Since the Palmetto State eliminated the mandate for vehicles to undergo yearly safety inspections in 1995, the state has consistently ranked in the upper tier of fatal car crashes each year.
South Carolina recorded 988 fatal wrecks in 2017 — the most recent year data is available — which was 13th most in the United States. While it's unknown how many accidents are caused by unsafe vehicles, for one lawmaker the problem is clear and the answer is simple: reinstate mandatory vehicle inspections.
“We’ve got a lot of vehicles on the road that I feel are unsafe,” said state Rep. Wendell Gilliard, D-Charleston. “When you look at some of the incidents we’ve been having, I think it’s only right we go back to inspecting these vehicles for the safety of the driver, passengers and other motorists.”
In March 2017, Gilliard and six colleagues sponsored a bill that would have required each vehicle registered in South Carolina to have a $10 annual inspection of a car’s mechanism, lights, tires, brakes and equipment. The bill never advanced out of committee.
“South Carolina is pushing almost 5 million in population, and we just don’t have the infrastructure for the vehicles we have on the road,” Gilliard said. “Like South Carolina always is, you have to wait until the horrific things happen. We’re always last in the things that are first and first in things that are last.”
Vehicle inspection programs became somewhat popular in the late 1960s after Congress passed the Highway Safety Act and promised funding for roads to states that implemented safety programs. At its peak in the early 1980s, 31 states had some sort of mandatory inspection program, but the number has steadily dropped since then, and only 15 states have an inspection requirement today.
Common arguments in states that eliminate vehicle inspection programs is that mechanics lose money in labor costs to do the inspections, and so few cars fail those inspections that it isn’t worth it to continue a program that can’t be profitable for anyone involved.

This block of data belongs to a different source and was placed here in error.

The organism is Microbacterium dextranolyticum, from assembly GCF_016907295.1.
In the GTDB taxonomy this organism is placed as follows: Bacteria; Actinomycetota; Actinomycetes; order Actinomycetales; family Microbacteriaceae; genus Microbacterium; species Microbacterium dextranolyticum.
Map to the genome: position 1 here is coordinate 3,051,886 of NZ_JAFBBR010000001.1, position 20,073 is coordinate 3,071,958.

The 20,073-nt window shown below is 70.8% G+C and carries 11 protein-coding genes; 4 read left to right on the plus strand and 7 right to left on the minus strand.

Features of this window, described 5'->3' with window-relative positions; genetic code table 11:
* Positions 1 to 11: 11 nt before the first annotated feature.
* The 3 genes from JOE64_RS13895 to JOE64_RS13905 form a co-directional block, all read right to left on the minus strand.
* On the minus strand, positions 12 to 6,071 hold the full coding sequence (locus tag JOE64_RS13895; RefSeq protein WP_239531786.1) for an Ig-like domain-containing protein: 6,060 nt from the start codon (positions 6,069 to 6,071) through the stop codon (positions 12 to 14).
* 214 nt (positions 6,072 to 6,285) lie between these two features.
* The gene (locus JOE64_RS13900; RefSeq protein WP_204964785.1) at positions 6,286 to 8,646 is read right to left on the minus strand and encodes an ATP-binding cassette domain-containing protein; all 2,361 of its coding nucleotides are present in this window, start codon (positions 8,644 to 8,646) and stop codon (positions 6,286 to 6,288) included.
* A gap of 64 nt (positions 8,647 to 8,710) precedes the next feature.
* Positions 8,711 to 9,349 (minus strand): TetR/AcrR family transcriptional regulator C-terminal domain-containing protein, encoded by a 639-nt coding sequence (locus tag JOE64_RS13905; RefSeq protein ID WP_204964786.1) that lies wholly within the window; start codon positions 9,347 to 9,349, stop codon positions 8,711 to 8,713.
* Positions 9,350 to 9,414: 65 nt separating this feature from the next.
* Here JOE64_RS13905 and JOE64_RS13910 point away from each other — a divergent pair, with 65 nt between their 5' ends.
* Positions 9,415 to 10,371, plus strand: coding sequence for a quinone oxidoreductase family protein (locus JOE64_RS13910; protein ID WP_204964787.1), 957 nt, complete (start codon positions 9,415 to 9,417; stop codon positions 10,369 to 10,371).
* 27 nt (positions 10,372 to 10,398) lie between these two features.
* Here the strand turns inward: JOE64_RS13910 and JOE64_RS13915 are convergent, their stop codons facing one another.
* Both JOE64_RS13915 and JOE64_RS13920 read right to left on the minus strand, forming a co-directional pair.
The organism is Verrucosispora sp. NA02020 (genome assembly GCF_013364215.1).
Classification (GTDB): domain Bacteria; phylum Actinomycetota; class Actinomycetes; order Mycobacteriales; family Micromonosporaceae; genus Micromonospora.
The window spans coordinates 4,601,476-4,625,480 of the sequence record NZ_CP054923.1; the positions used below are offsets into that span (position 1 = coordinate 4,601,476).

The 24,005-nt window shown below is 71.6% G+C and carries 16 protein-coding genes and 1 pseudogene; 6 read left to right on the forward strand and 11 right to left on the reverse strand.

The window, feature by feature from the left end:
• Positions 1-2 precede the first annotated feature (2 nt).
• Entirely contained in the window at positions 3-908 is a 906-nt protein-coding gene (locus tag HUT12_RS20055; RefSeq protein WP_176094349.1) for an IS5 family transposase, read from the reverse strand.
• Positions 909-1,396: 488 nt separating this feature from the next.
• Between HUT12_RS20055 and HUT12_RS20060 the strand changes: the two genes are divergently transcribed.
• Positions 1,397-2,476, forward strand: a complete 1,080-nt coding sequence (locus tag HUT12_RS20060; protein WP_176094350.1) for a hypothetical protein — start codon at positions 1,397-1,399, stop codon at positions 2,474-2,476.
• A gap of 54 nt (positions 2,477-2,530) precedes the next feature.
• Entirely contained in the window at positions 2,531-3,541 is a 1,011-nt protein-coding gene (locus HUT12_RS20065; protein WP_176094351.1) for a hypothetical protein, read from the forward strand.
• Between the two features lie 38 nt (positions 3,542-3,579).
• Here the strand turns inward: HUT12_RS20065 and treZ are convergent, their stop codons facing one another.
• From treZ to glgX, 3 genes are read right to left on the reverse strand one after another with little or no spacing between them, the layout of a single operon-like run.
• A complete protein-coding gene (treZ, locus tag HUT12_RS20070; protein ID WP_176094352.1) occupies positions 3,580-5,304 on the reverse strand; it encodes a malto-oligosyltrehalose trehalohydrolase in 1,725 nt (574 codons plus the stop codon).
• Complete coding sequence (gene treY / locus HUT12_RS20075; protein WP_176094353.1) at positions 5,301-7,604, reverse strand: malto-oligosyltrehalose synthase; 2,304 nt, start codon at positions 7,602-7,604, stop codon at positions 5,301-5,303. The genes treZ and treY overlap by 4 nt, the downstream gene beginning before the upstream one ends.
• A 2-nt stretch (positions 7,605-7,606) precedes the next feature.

What’s more, studies have found that states that require inspections have insurance rates both above and below the national average, and there isn’t a correlation between a safety inspection and lower insurance rates.
Marty Boynton, owner of Charleston Auto Repair on Ashley River Road, said that when South Carolina’s inspection program was still active, it cost $3, and $2.50 went to the inspection facility. That meant a mechanic who works on commission would maybe make $1 for each inspection they performed.
And today, when most auto labor rates are around $100 per hour, a state inspection program would have to cost the customer at least $50 to make it worth a mechanic’s time.
“Now, of course, there are a lot of unsafe vehicles on the road,” Boynton said. “I feel like there should be some kind of a safety inspection on cars, but not for $2.50.”
A potential compromise, Boynton said, could be to institute an inspection program into a shop’s oil change service. Charleston Auto Repair, for instance, has a 27-point checklist for each oil change — which doesn’t take much longer than a state inspection would.
“It’s probably a good idea for others’ safety on the roads,” he said. “A lot of people don’t want ‘Big Brother,’ they don’t want the government involved. But it is a safety issue. How much of a safety issue is it? I don’t know. I think the cellphone issue is a much bigger concern today.”
Cost was something Gilliard said he considers with any legislation involving safety measures. But ultimately, he said, you can't put a price on saving lives. The legislation is something he said he hopes can come up again in future sessions.
“We’re having more fatalities now. Let’s face it, it doesn’t take Einstein to figure it out, there’s too many vehicles on the road,” he said. “If we don’t act now and with expediency, other bad things are going to happen.”